7. Surveys of those in the deicing industry reveal few efforts or incentives to reduce salt use. In a recent survey, a majority of contractors indicated a preference for so-called “salt extra” contracts, meaning that the client (not the contractor) pays for the amount of salt applied.[91] This typically results in over-application of salt, and certainly provides no incentive for conservative practices.[92] Contractors also admitted that they rarely use pre-wetting or direct liquid application techniques, despite their proven effectiveness.[93] Moreover, contractors reported significant variation in application rates at similar conditions, revealing that some contractors may remain unsure of material requirements appropriate for given road and weather conditions.[94]

Finally, many contractors admitted applying excess salt to avoid slip-and-fall incidents and litigation.[95] Respondents reported that significant percentages of salt could be saved if litigation and insurance premiums were not a concern.[96] New Hampshire’s version of what this Article terms the “incentivized self-governance” approach accounts for this problem by providing a liability waiver in exchange for voluntary participation in a training and reporting program intended to optimize deicer use.[97]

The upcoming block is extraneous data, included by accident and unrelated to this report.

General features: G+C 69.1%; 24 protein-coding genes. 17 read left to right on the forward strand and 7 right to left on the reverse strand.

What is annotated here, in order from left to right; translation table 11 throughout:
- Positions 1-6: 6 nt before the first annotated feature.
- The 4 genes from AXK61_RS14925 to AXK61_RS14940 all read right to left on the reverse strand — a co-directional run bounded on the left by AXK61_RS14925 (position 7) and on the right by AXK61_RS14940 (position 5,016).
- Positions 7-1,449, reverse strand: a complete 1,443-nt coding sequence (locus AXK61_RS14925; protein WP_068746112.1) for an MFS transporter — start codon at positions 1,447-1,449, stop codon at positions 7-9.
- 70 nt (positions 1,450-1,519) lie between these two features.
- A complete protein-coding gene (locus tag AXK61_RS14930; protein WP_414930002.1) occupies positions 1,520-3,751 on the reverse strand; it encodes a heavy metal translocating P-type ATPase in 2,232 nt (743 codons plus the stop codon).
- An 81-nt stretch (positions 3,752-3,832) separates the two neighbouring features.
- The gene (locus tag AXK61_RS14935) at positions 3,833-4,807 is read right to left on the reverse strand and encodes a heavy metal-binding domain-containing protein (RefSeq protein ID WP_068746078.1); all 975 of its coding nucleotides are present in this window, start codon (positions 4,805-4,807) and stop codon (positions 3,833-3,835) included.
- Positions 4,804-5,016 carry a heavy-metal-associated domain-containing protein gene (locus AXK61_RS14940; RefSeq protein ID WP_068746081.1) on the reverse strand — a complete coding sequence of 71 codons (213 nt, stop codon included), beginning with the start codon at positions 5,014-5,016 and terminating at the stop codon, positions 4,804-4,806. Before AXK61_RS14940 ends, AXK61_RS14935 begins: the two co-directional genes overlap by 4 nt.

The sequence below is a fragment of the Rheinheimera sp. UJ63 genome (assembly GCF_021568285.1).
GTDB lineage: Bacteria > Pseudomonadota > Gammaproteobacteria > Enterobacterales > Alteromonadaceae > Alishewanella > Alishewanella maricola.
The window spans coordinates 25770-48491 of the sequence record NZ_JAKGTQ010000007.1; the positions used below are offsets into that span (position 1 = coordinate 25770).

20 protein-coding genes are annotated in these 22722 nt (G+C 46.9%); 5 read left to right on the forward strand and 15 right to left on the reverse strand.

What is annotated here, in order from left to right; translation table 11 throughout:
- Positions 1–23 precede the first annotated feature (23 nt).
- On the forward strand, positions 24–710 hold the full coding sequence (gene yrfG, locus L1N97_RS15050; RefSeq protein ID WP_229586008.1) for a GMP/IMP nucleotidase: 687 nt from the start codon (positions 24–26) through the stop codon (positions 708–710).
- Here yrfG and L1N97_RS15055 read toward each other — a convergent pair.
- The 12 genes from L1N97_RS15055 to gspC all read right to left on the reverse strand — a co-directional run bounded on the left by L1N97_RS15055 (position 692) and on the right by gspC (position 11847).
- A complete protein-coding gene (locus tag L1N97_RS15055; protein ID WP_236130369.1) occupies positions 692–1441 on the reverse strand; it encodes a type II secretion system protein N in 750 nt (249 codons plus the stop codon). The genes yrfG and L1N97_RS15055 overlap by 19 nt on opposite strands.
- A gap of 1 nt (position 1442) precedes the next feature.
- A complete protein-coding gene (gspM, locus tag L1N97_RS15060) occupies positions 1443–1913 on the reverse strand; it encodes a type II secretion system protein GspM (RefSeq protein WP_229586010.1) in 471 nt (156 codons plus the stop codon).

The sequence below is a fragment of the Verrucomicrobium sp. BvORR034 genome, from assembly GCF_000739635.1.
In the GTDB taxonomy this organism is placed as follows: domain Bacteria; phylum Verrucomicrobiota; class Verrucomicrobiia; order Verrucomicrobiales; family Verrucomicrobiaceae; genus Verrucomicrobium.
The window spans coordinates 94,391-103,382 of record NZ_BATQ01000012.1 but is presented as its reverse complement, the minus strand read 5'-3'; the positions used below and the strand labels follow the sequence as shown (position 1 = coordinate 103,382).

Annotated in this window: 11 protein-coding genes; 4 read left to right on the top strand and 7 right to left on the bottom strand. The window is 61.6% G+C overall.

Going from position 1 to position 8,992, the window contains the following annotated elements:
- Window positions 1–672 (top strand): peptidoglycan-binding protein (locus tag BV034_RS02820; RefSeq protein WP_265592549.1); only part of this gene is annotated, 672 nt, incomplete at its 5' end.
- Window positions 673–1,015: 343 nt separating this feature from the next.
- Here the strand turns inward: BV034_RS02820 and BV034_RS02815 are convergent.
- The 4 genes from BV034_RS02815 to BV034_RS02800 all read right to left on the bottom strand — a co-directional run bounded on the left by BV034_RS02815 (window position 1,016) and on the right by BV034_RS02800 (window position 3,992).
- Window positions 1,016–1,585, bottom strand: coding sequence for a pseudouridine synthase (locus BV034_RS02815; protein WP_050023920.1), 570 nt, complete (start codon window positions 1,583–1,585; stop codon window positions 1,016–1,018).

A survey of municipal chloride users yielded similarly discouraging results. For example, only 5% of municipalities report using anti-icing methods.[98] Only about 36% use pre-wetted salts.[99] Few municipalities reported using materials other than ordinary road salts for deicing purposes: 65% reported using sodium chloride, 35% use other chloride-based materials, 16% use abrasives such as sand, and none reported using organic salts.[100] Like the application contractors, the municipal survey results revealed significant variation in application guidelines, and nearly half of respondents admitted to issuing no guidelines at all for determining the best application rate for parking lots and other privately owned surfaces during a given weather event.[101]

C. Legal Consequences of Excess Environmental Chloride

To date, little or no legal incentives or policies exist to avoid overuse of chloride. To the contrary, historically over-application and overuse of salt has been the “safe” strategy in light of potential liability concerns. That may change, however, given recent reports of citizen-instituted lawsuits against municipalities and private property owners for over-application of salt and the resulting environmental harms. Most recently, in November 2017, residents of Brighton, Michigan sued General Motors claiming that the company’s use of road salt to clear ice from its nearby Milford proving grounds resulted in groundwater contamination causing health impacts and property damage.[102] The complaint alleges that General Motors “released hundreds of thousands of tons of salt . . . over the last several decades, leading to extremely high concentrations of sodium and chloride in surface and groundwater” that “migrated . . . in[to] water used by Plaintiffs.”[103] The citizens alleged damages under two state laws—the Michigan Natural Resources and Environmental Protection Act[104] and the Michigan Environmental Protection Act[105]—and under common law theories including fraud, negligence, trespass, private nuisance, and public nuisance.[106] On December 29, 2017, General Motors moved to remove the action to federal court.[107]